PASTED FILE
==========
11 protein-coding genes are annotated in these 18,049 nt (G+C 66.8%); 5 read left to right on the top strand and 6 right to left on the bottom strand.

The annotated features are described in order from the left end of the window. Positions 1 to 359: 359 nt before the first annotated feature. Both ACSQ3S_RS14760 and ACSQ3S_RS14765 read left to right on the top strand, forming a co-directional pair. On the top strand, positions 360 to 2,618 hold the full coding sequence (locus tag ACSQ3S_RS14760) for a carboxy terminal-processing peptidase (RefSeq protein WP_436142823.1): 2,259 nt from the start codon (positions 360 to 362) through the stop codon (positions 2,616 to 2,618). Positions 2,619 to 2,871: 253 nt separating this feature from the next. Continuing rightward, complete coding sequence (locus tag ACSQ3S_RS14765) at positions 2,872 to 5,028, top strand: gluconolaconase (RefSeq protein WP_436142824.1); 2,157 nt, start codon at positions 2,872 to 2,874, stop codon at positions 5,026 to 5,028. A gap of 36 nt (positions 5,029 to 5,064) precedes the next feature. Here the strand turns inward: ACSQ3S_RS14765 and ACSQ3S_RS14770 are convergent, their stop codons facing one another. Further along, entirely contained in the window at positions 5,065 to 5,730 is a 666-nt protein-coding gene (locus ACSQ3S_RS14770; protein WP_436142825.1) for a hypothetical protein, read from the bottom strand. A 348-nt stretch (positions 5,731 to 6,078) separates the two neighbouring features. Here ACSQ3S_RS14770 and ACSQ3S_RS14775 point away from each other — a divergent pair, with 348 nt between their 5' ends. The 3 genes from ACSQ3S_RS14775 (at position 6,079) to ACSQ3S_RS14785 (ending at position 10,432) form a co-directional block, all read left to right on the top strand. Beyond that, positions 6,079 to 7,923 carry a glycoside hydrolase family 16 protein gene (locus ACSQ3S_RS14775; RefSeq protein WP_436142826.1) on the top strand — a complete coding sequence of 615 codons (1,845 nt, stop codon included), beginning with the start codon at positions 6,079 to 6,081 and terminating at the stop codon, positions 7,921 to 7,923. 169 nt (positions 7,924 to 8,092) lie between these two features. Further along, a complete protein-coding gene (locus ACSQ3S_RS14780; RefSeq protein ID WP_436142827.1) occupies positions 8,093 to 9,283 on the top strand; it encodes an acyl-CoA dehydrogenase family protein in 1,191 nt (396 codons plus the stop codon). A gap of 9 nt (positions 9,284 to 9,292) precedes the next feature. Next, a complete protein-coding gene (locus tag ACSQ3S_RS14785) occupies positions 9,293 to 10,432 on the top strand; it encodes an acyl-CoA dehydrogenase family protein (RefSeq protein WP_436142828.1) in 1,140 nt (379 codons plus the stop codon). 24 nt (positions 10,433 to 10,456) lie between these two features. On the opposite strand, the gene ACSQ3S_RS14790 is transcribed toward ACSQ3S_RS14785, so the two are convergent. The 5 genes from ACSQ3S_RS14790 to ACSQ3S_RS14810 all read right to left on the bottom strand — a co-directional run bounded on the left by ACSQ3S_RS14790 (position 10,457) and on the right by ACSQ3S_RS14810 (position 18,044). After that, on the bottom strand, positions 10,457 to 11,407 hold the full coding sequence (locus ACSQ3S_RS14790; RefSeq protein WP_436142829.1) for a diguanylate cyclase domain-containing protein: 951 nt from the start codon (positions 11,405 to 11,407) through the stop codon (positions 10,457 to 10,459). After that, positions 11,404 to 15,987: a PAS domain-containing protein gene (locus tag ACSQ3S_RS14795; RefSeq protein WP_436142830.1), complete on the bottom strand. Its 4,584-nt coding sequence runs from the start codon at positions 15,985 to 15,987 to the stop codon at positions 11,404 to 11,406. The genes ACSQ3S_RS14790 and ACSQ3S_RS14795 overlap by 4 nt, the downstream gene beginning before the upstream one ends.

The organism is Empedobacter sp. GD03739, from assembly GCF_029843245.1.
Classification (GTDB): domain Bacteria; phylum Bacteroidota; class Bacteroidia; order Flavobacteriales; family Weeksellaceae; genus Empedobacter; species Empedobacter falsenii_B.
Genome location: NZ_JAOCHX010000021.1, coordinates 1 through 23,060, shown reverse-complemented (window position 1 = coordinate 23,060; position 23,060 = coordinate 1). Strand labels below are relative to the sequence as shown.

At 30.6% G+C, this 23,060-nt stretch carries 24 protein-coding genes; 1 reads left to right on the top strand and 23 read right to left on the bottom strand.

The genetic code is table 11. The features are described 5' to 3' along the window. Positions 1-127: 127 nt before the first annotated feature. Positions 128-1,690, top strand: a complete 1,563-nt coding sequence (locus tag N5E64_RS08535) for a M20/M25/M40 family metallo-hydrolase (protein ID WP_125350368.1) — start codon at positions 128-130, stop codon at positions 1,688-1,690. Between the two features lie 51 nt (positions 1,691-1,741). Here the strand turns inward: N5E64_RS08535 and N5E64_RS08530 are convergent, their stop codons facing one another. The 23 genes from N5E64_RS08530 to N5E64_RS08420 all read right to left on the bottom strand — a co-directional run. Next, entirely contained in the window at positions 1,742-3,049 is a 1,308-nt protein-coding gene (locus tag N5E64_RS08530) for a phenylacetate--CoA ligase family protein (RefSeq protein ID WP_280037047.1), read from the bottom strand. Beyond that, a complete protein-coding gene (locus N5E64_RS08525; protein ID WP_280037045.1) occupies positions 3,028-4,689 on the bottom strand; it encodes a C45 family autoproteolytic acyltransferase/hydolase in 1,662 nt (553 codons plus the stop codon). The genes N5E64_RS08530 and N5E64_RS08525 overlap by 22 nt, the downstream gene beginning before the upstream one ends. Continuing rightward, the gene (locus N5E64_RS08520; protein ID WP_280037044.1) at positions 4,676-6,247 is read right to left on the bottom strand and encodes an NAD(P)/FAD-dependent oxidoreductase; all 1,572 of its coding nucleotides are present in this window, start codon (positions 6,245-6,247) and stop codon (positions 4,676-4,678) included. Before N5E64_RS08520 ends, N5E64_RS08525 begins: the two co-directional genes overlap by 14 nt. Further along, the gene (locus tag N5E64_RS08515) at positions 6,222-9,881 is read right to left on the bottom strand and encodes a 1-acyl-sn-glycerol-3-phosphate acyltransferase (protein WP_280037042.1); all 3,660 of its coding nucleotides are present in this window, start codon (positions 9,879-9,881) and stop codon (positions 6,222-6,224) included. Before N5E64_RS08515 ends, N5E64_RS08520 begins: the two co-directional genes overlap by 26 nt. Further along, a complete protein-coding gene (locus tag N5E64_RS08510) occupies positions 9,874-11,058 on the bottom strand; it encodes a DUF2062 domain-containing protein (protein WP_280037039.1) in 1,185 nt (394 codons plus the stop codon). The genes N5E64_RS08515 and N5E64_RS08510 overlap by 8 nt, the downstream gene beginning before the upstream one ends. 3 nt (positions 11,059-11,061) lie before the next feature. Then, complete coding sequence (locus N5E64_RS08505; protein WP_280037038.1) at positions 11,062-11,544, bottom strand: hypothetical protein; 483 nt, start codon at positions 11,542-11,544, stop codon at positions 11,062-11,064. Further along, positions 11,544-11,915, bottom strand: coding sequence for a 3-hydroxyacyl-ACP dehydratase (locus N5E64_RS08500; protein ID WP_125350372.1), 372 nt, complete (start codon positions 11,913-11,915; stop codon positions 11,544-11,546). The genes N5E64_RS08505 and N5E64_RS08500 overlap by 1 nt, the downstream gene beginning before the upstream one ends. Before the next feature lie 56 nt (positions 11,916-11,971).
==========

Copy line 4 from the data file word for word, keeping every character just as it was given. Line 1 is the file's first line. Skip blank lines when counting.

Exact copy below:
Classification (GTDB): domain Bacteria; phylum Bacteroidota; class Bacteroidia; order Flavobacteriales; family Weeksellaceae; genus Empedobacter; species Empedobacter falsenii_B.